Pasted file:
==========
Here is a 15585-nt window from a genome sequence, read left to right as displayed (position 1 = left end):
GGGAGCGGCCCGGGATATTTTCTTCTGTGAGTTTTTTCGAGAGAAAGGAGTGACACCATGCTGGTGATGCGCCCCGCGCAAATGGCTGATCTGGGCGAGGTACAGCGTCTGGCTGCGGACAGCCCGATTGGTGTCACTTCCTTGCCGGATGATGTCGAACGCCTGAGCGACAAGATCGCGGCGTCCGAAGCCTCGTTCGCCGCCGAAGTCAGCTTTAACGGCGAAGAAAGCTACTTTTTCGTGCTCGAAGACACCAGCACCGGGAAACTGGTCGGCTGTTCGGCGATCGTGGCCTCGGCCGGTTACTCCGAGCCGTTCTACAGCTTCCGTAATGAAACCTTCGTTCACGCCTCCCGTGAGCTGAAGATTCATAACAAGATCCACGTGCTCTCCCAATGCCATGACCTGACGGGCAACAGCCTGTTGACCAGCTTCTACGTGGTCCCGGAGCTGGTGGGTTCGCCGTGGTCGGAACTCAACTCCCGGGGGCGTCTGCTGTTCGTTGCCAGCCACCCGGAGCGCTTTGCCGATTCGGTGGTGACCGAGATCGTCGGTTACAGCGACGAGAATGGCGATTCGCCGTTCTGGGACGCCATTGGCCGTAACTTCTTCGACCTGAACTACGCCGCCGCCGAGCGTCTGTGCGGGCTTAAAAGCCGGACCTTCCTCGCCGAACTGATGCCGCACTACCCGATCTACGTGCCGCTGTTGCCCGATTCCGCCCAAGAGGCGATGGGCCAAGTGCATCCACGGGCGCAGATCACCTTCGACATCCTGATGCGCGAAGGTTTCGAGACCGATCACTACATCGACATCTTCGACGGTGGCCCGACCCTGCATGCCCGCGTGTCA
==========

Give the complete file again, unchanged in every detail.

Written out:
Here is a 15585-nt window from a genome sequence, read left to right as displayed (position 1 = left end):
GGGAGCGGCCCGGGATATTTTCTTCTGTGAGTTTTTTCGAGAGAAAGGAGTGACACCATGCTGGTGATGCGCCCCGCGCAAATGGCTGATCTGGGCGAGGTACAGCGTCTGGCTGCGGACAGCCCGATTGGTGTCACTTCCTTGCCGGATGATGTCGAACGCCTGAGCGACAAGATCGCGGCGTCCGAAGCCTCGTTCGCCGCCGAAGTCAGCTTTAACGGCGAAGAAAGCTACTTTTTCGTGCTCGAAGACACCAGCACCGGGAAACTGGTCGGCTGTTCGGCGATCGTGGCCTCGGCCGGTTACTCCGAGCCGTTCTACAGCTTCCGTAATGAAACCTTCGTTCACGCCTCCCGTGAGCTGAAGATTCATAACAAGATCCACGTGCTCTCCCAATGCCATGACCTGACGGGCAACAGCCTGTTGACCAGCTTCTACGTGGTCCCGGAGCTGGTGGGTTCGCCGTGGTCGGAACTCAACTCCCGGGGGCGTCTGCTGTTCGTTGCCAGCCACCCGGAGCGCTTTGCCGATTCGGTGGTGACCGAGATCGTCGGTTACAGCGACGAGAATGGCGATTCGCCGTTCTGGGACGCCATTGGCCGTAACTTCTTCGACCTGAACTACGCCGCCGCCGAGCGTCTGTGCGGGCTTAAAAGCCGGACCTTCCTCGCCGAACTGATGCCGCACTACCCGATCTACGTGCCGCTGTTGCCCGATTCCGCCCAAGAGGCGATGGGCCAAGTGCATCCACGGGCGCAGATCACCTTCGACATCCTGATGCGCGAAGGTTTCGAGACCGATCACTACATCGACATCTTCGACGGTGGCCCGACCCTGCATGCCCGCGTGTCA